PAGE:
Evolution of Sexual Harassment Prevention Law

Evolution of Sexual Harassment Prevention Law

Today we have Harvey Weinstein, Kevin Spacey and others allegedly sexually assaulting their employees or associates.

Sadly, their actions were not unusual, but only until the mid-1980s, did it become against the law. (Obviously, rape and assault were always a crime, but other aspects of sexual harassment such as continuous requests for sex, were not.)

In the case of Bundy vs. Jackson, in 1970, Sandra Bundy was hired as an employee at the District of Columbia Department of Corrections [DCDC]. She was continuously promoted until she reached the position of vocational rehabilitation specialist. From 1972, however, she was sexually harassed (keep in mind, the term did not exist) by other employees and supervisors, including Delbert Jackson. Jackson later became the director of the DCDC.

Bundy was regularly harassed by her bosses and supervisors wondering about her sexual habits and wanting her to have sex with them. She complained to the harassers’ supervisors about their behavior, but was told, "any man in his right mind would want to rape you" and then propositioned her himself. And, that wasn’t the end of it. Because she complained, now her supervisors were providing her with unacceptable work performance evaluations. Bundy filed a complaint with Equal Employment Opportunity Commission. Their response to Bundy: don’t bother filing unwarranted complaints. Bundy filed anyway. She lost. Upon appeal, she won. The court stating: “…conditions of employment' include the psychological and emotional work environment.”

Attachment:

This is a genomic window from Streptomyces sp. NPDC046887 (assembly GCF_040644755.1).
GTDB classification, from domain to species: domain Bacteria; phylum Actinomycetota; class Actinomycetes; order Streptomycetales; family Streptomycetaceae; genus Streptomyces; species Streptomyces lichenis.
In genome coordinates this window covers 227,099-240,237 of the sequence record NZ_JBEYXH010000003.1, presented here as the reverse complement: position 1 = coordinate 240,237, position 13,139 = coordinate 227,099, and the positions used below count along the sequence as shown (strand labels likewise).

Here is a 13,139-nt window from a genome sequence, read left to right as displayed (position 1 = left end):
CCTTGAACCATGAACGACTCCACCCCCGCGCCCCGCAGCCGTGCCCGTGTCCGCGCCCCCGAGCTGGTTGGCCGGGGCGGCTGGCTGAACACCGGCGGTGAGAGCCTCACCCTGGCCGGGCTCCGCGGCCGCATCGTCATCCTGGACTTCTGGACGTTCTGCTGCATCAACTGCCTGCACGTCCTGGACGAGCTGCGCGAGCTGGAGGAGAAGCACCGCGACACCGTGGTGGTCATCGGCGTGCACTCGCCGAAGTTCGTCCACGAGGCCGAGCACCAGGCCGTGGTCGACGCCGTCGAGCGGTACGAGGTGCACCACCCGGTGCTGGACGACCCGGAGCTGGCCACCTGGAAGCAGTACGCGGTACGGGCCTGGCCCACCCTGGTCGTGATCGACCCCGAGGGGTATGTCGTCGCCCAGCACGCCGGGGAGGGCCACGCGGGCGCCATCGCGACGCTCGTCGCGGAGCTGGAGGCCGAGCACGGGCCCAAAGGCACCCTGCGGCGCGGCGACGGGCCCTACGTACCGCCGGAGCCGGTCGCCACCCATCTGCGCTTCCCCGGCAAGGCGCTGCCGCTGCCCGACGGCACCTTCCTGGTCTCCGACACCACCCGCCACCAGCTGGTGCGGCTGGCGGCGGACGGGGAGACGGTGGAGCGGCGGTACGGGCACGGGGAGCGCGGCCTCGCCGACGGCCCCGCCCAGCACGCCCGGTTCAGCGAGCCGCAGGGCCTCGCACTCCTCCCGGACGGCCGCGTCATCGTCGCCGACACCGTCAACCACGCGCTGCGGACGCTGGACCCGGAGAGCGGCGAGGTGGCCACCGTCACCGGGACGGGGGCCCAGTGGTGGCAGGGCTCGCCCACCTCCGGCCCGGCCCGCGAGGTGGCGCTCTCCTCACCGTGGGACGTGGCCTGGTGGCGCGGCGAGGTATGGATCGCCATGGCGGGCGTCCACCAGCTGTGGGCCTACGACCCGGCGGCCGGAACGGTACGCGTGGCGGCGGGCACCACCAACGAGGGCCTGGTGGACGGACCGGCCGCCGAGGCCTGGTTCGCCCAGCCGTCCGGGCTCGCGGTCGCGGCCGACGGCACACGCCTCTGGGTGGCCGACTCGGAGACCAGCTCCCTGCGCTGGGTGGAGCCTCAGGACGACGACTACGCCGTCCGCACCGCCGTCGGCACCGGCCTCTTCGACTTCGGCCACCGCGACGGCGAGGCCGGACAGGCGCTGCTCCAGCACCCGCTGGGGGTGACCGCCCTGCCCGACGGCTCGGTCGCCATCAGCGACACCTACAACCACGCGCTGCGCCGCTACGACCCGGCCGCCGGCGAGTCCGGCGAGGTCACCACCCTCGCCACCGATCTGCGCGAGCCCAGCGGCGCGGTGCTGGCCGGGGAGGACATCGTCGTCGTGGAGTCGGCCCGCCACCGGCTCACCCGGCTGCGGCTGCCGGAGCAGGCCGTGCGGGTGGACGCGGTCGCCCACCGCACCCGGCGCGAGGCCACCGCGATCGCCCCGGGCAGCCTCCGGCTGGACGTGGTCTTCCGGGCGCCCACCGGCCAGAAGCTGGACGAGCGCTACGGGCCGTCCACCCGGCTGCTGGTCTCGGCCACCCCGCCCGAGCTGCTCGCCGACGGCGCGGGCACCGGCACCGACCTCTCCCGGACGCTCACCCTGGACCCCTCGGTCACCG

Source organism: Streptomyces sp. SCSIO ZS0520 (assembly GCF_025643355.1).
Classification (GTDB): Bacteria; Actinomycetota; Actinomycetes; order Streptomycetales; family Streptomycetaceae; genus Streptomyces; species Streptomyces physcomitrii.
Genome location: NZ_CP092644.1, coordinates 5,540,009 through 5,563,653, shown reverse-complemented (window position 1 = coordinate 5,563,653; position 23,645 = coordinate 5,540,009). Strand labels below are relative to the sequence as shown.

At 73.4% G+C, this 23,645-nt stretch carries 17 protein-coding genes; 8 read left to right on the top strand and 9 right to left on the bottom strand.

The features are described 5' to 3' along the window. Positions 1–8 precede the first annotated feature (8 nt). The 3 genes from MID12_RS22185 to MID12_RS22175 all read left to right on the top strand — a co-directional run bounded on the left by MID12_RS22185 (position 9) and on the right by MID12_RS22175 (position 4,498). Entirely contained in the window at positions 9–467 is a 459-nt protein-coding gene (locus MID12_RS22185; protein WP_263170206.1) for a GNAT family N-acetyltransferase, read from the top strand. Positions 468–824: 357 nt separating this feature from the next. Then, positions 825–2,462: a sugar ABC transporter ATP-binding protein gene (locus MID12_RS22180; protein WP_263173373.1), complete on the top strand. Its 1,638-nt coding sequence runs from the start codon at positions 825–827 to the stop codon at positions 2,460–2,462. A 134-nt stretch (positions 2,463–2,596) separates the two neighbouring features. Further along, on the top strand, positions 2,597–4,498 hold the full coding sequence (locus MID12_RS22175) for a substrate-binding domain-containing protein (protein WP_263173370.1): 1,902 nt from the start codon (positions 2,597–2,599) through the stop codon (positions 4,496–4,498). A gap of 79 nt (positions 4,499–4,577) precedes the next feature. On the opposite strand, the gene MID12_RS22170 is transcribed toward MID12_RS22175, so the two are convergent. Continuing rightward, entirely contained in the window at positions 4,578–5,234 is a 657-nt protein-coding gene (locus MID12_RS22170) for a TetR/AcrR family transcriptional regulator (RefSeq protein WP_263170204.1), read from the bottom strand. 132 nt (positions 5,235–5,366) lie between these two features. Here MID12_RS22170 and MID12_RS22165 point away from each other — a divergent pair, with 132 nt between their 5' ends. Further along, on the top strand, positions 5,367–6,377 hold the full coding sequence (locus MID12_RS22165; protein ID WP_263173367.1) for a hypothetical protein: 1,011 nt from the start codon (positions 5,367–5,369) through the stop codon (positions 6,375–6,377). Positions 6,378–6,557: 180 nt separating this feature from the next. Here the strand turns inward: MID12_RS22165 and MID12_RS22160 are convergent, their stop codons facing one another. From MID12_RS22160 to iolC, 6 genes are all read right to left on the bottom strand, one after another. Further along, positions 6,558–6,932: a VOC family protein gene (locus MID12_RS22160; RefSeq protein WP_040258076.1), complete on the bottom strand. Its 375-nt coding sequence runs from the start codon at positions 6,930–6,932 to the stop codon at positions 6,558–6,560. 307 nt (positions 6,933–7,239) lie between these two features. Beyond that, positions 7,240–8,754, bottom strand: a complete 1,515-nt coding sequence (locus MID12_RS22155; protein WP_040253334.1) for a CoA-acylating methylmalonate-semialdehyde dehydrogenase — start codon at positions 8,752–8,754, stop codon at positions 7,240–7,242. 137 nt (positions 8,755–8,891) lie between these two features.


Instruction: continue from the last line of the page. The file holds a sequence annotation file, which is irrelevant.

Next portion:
The court also provided definitions of unlawful sexual harassment:

To establish a prima facie case (overall view of the case) of illegal denial of promotion in retaliation against the plaintiff's refusal of sexual advances by her supervisors, the plaintiff must show (1) that she was a victim of a pattern or practice of sexual harassment attributable to her employer…; and (2) that she applied for and was denied a promotion for which she was technically eligible and of which she had a reasonable expectation. If the prima facie case is made out, the employer then must bear the burden of showing, by clear and convincing evidence, that he had legitimate nondiscriminatory reasons for denying the claimant the promotion.

Next up came Meritor Savings Bank vs. Vinson.

In the 1974, Vinson was hired by Sidney Taylor a vice president at Meritor Savings Bank to be a clerk teller. She was a good worker, and was promoted often during her years with the bank. She reached the level of assistant branch manager. In 1978, Vinson, told the bank that she was going on indefinite extended sick leave. The bank fired her for excessive use of that leave.

Vinson filed a complaint claiming that she had been the victim of continuous sexual advances by Taylor, and was only able to keep her job was by responding to his advances. She claimed he made her have sex with him over 50 times, was constantly fondling her in public, and would follow her in to the ladies’ room at work (when no one else was around). Taylor and the bank denied the allegations.

Vinson’s case went all the way up to the United States Supreme Court, and relying on the case of Bundy vs. Jackson, not only agreed with Vinson that she had been sexually harassed in violation of the law, but that her employers at Meritor Bank were also responsible for Taylor’s action.